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We're friends, not doctors, financial or legal professionals, and we're not "grief experts." But we are here, and we've been "there."

I like to talk to people and strike up conversations with just about anybody. Right now, there are days when I’m better at it than others. I really hate telling people I’m a widow. I still wear my wedding ring on my left hand so it appears that I am married. When "the truth" comes out, I feel bad revealing that my husband passed away. Of course, the obligatory "I’m sorry" is said, the deer in the headlights look appears, and suddenly the conversation comes to a screeching halt. I end up having to soothe them. "It’s OK." "I’m alright." "He had cancer." I’m telling them that I am fine—even though I am not. Why do I have to be strong when all I really want to do is cry and tell you how truly awful losing your best friend is?

My husband collapsed and died in my arms in our house. As it filled up with the emergency workers and utter chaos was taking place, I kept repeating "I’m sorry". I’m sorry the light isn’t on. I’m sorry I can’t get off the phone, but his children need to be told now. I’m sorry I don’t know anything about the funeral homes in this town. I’m sorry. I’m sorry. I’m so sorry. I still remember that night so vividly, and I’m puzzled by my reaction and my incessant use of "I’m sorry". Was I apologizing for inconveniencing them? Was I sorry for their having to see my husband and me at the absolute lowest point of our existence?

A very good friend of mine passed away last month. When his sister called to tell me, my first words were "I’m so sorry". It wasn’t insincere. Although our grief is different based on the relationship of our loved ones, it was heartfelt. I was sorry for the sadness and pain she was going to face. I was sorry for the void in her life that won’t ever be replaced.

Maybe I am too sensitive about "I’m sorry". Perhaps those people that I think don’t get it really do in a detached, polite kind of way. Maybe they just don’t know what else to say and "I’m sorry" just seems appropriate. I guess I’ll continue to endure the "I’m sorry" responses. I’m sorry I’m a widow.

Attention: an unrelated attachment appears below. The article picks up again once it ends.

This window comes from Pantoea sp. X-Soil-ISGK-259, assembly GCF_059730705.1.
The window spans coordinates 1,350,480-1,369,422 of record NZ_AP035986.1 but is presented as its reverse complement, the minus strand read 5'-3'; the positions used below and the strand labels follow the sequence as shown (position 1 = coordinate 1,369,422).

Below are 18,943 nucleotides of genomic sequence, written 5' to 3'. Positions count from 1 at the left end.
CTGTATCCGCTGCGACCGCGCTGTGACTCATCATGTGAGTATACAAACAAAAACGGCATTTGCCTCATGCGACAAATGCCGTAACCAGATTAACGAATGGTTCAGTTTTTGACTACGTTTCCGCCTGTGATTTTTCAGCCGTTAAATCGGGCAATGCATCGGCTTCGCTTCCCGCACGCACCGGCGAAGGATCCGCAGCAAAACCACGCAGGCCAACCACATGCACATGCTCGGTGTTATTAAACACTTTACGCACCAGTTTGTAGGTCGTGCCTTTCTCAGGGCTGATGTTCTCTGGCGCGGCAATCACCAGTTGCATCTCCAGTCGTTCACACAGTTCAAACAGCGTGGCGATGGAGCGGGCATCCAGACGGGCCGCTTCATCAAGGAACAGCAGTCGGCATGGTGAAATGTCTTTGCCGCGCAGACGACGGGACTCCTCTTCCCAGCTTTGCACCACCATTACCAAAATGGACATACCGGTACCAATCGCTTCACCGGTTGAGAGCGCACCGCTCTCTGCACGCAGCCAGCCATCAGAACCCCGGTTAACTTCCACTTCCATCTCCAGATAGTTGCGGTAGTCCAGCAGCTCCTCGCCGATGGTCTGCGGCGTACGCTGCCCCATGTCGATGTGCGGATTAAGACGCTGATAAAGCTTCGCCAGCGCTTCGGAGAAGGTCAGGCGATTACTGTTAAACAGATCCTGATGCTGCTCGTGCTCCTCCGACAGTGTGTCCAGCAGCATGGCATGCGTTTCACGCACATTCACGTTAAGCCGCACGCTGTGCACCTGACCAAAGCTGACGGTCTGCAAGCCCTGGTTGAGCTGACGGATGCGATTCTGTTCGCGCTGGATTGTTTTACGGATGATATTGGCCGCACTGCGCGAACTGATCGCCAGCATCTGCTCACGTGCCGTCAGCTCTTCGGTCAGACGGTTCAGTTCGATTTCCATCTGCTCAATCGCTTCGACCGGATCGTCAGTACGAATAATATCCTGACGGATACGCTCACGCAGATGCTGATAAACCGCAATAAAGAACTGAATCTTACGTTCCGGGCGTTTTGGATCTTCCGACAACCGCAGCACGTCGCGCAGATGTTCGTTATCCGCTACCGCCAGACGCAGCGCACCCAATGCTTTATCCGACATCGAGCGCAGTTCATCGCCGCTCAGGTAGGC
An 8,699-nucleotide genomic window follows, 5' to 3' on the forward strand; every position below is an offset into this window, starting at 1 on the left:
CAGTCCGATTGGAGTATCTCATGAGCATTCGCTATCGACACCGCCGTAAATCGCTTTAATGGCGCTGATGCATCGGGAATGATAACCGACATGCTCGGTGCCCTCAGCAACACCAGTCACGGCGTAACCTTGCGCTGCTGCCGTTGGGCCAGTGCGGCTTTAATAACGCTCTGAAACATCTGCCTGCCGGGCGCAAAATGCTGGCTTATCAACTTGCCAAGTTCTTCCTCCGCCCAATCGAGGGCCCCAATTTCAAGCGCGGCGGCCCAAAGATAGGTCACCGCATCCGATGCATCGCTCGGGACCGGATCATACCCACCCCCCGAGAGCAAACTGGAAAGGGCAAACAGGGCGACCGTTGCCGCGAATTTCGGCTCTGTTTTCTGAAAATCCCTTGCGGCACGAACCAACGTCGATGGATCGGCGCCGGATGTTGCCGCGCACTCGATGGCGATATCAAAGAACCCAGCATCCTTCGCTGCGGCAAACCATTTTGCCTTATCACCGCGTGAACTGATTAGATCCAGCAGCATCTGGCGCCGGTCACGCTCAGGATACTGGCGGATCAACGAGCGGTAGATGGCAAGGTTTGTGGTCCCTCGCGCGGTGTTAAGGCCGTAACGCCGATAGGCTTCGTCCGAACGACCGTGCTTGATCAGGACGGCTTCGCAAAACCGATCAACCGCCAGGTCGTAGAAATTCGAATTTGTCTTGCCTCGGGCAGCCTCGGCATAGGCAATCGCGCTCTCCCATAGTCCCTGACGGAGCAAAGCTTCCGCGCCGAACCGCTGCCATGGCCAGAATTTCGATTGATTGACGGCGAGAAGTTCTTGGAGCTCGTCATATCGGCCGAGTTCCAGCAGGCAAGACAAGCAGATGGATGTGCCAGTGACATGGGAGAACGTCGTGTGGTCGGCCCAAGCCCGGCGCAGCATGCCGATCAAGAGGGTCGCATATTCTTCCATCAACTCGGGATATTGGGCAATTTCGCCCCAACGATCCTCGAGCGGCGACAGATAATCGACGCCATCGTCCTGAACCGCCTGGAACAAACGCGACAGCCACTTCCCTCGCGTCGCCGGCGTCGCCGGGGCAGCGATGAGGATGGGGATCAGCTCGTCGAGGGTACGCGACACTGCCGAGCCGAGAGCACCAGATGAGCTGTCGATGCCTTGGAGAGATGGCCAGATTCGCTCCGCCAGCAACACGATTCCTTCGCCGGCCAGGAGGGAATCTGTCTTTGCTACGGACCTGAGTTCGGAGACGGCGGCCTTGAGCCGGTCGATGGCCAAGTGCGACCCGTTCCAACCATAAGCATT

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Comment by NMWidower on May 24, 2012 at 9:03am

I know this is an older post, but it struck a chord with me!  I find myself still using this phrase 2.5 years later.  I think just knowing the pin of the loss I cant help but feel this is the only thing I can say. Kind of like saying I know I have no words that can reduce this pain, but I truly feel the pain of your loss and feel so bad you have to walk this journey too.   Its not trite either, its really very sincere, just as I am sure your use of this is.

I can also relate to the awkwardness of telling people I'm a widower.  I think even 2.5 years later its a little easier, but I try not to bring it up.  Amazing how I can feel these similar feelings even this far out from the loss.  But at least, I think part of this is some of the "good" I am coming to see and realize is part of the "remembering" that will always be there in a portion of my heart..  thanks for sharing this here...

Comment by Ariana on October 13, 2011 at 12:45pm
At my fiance's wake, I spent more time consoling than getting console. My mentality was that everyone who came to pay their respects all lost a part of him. His brother was amazed at how strong I was, he couldn't believe I was walking around hugging everyone, wiping tears, telling everyone "I'm so sorry". I guess it was my way of taking the attention from me and trying to stay strong.
Comment by Marsha on October 10, 2011 at 6:34pm
Yes for some reason we do console the people who call or visit. May be it's our way of consoling ourselves and convincing ourselves this is really happening. I was told I made it easy for people to talk about my loss. In the beginning we're in shock and really have no comprehension of what is going on around us. Auto piolet. I'm sorry is programmed in all of us. We are told it's all that is needed to say. In some ways it's probably true. There are some who seem to know how to go beyond the I'm sorry and just want to be there for us. I was blessed with some of those angels. I hope I can be an angel to someone else as I get it now.
Comment by bigfatchunkylover57 on October 10, 2011 at 10:30am
I remember my wife and daughter's visitation, and feeling like I had to be the one to console the visitors...not sure if we bring that on ourselves, or if it's something our society, and the age we live in, has trained us to do.
Comment by Susan B on October 10, 2011 at 8:21am
I remember replying "It's OK" through tears, and thinking "they must think I'm nuts" "how could she be okay--she's crying." what I wanted to say was it's ok THAT I'm crying--don't feel bad, it actually helps relieve some stress. You didn't make me cry, it just happens. Some people actually got it, but not many.

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